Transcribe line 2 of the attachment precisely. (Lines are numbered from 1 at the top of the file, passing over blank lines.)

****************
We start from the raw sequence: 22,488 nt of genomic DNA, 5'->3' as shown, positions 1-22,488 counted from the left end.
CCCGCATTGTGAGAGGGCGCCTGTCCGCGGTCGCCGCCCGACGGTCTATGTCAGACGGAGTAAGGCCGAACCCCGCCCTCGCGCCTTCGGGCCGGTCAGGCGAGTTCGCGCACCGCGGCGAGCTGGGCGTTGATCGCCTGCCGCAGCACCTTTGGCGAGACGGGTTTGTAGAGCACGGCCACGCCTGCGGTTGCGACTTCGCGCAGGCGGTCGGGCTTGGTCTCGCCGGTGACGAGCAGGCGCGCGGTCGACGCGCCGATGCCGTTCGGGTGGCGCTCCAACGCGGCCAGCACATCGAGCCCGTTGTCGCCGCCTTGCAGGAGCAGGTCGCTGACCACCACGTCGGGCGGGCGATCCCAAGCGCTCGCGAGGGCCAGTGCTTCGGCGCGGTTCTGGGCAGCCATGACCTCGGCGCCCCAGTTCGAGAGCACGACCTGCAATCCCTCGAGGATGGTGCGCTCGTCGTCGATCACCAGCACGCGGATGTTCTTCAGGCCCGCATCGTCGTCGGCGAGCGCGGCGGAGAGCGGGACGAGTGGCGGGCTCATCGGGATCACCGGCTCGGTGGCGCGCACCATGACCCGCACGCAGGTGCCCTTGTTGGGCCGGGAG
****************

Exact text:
CCCGCATTGTGAGAGGGCGCCTGTCCGCGGTCGCCGCCCGACGGTCTATGTCAGACGGAGTAAGGCCGAACCCCGCCCTCGCGCCTTCGGGCCGGTCAGGCGAGTTCGCGCACCGCGGCGAGCTGGGCGTTGATCGCCTGCCGCAGCACCTTTGGCGAGACGGGTTTGTAGAGCACGGCCACGCCTGCGGTTGCGACTTCGCGCAGGCGGTCGGGCTTGGTCTCGCCGGTGACGAGCAGGCGCGCGGTCGACGCGCCGATGCCGTTCGGGTGGCGCTCCAACGCGGCCAGCACATCGAGCCCGTTGTCGCCGCCTTGCAGGAGCAGGTCGCTGACCACCACGTCGGGCGGGCGATCCCAAGCGCTCGCGAGGGCCAGTGCTTCGGCGCGGTTCTGGGCAGCCATGACCTCGGCGCCCCAGTTCGAGAGCACGACCTGCAATCCCTCGAGGATGGTGCGCTCGTCGTCGATCACCAGCACGCGGATGTTCTTCAGGCCCGCATCGTCGTCGGCGAGCGCGGCGGAGAGCGGGACGAGTGGCGGGCTCATCGGGATCACCGGCTCGGTGGCGCGCACCATGACCCGCACGCAGGTGCCCTTGTTGGGCCGGGAG